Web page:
“Spiritually, the river moves us to fight, to defend it, because it is there that we find strength,” said Domínguez. “The water gives all of us who surround it life.”

Domínguez testified that vigilante groups supported by the company have destroyed subsistence crops. Evidence in the trial showed how the company is implicated in other acts of criminalization and violent attacks. Dominguez also spoke of the murder of community leader Tomás García by military forces outside the DESA work site in Rio Blanco the day before Chinese dam construction company Synohydro announced it was pulling out of the project. Héctor Mejía, a paid informant for DESA who was called to testify by the lawyers representing the Cáceres family, affirmed that people in the area in favor of the project were affiliated with the company.

In closing statements, the family’s lawyers noted that David Castillo, who in 2009-2010 was the de facto President of DESA while also being a state representative of the National Electric Energy Company, is being prosecuted for a second, parallel case. The “Fraud on the Gualcarque” case demonstrates illegalities and acts of corruption both in the procedure of procuring the licenses needed to operate the hydroelectric project on the Gualcarque River and the negotiation of power purchase agreement and is expected to go to trial later this month.

“He is not a successful businessman,” said Laura in her victim impact statement on the final day of hearings, asking for the court to convict Castillo. “He is a criminal.”

Much of the trial was spent presenting evidence of how Castillo coordinated a long campaign of vigilance, harassment, and threats against Berta Cáceres in her capacity as general coordinator of COPINH, after she started accompanying the Indigenous Lenca communities in resistance to the implementation the hydroelectric project in 2013.

Castillo has rebuked the allegations, claiming a friendship with Cáceres. But witnesses Indyra Mendoza and Melisa Cardoza, friends and colleagues of Berta who are part of the national human rights movement, testified that she felt afraid of Castillo and worried about how he was using his intelligence training against her.

Likewise, state expert witnesses showed that while the attacks that Domínguez spoke of were happening at a local level, Castillo was communicating with Cáceres regularly to monitor her actions. According to state telecommunications expert Brenda Barahona, Castillo’s tactics were in line with his military intelligence background, including seeking information and offering gifts to build trust, but not reciprocating exchanges of information.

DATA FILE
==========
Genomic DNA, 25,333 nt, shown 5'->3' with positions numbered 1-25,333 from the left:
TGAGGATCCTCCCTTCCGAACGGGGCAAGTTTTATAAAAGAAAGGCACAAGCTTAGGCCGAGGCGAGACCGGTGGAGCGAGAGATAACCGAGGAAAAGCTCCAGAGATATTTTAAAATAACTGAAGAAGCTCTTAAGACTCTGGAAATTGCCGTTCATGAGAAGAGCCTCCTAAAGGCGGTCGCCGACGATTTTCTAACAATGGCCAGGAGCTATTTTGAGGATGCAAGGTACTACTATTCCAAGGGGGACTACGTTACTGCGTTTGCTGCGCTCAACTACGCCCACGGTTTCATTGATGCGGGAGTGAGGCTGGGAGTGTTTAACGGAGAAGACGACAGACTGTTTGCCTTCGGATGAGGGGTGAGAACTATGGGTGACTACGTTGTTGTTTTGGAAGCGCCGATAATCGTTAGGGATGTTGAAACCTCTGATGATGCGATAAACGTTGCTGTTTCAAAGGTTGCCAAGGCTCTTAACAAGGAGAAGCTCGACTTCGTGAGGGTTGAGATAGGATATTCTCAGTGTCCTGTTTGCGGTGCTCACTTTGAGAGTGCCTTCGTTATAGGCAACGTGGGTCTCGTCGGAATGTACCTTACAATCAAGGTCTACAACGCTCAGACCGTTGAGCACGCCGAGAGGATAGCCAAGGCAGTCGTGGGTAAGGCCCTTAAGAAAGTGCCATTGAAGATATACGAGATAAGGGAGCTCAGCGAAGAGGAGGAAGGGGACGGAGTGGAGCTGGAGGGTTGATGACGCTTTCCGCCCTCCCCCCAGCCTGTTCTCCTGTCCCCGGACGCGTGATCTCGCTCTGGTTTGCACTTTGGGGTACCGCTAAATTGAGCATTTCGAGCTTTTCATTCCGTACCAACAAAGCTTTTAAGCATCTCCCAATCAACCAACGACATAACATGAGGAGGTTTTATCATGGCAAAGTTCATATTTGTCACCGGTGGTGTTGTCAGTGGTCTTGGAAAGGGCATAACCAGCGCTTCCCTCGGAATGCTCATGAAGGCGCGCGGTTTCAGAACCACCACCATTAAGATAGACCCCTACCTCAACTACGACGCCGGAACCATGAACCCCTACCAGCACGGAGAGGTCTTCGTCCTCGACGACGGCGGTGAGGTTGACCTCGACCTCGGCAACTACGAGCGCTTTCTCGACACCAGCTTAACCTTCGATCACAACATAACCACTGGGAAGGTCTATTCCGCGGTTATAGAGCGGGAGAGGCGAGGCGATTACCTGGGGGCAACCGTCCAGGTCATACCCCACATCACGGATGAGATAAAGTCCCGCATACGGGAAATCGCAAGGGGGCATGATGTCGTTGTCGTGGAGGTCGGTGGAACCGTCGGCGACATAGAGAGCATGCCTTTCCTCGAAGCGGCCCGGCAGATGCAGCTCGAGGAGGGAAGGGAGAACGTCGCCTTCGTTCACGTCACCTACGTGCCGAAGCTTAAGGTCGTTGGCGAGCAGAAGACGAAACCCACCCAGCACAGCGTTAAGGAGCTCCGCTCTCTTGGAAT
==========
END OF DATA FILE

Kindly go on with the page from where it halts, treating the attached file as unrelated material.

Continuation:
Text messages presented as evidence showed that DESA executives from the powerful Atala Zablah family were assumed to be in touch with Minister of Security Julian Pacheco shortly after the murder. They were confident that the crime would be considered a crime of passion.

In a wiretap audio presented as evidence, Castillo calls DESA Executive and major shareholder Jacobo Zablahto tell him about the arrest of DESA community relations manager Sergio Rodriguez two months after the murder.

“It can’t be, it can’t be,” says the distraught Atala. “Now they’ve sunk us completely.”

Renewed Pressure on the Elite Implicated in Berta’s Murder

Much of the key telecommunications evidence presented during the trial has been in the hands of the Honduran state for years and was used in the 2018 trial which led to the conviction of former DESA employees, an active military official, and four hitmen who carried out the murder. But the live broadcast of the Castillo trial and the work of COPINH to analyze and widely disseminate information caused strong social media reactions. International experts called for further investigations of directors of the Atala Zablah family, ministers, and state institutions for illegal acts leading up to and following the murder.

On the last day of presenting evidence, defense witness Shaun Vodde, an American telecommunications expert participating via Zoom, shared previously unheard audios and videos that he was able to extract from Cáceres’s phone. In them, she denounced DESA and the militarization of Rio Blanco which countered the defense theory that threats Berta received came from other actors.

Earlier that day, Vodde confirmed that he had received directions for carrying out his report from Daniel Atala Medince, DESA CFO, after an email between the two was accidentally shown on the Zoom screen. In May, Atala Medince was called to testify by the private prosecutors of the family of Berta Cáceres. This was the first time anyone from the powerful Atala Zablah family, which controls the shares and board of directors of the DESA company, has been called to testify regarding the murder. Once on the stand, he evoked his constitutional right to not testify against himself, affirming that he is under investigation for the murder. To date, no members of the board of directors have been prosecuted for the murder.

Trinidad points to the campaign in the courtroom to paint a warped image of Cáceres and how the emblematic case, not only for Honduras but the entire region, was largely censored by corporate media in Hondura.

“They want to sell us their truth, but our truth is having Berta present, knowing the integrity she had as a woman,” Trinidad says. “No one can throughout away that image from us, the people who walked with her in defense of this country.”

Meanwhile the family of Berta Cáceres remains vigilant and COPINH and Rio Negro continue to demand justice. “We are the ones who are there listening to the process, we are watching,” says Laura.

Jackie McVicar has accompanied social and Indigenous Rights movements in Central America for the past 15 years and has worked closely on the Berta Cáceres case through the Expert Observer Mission.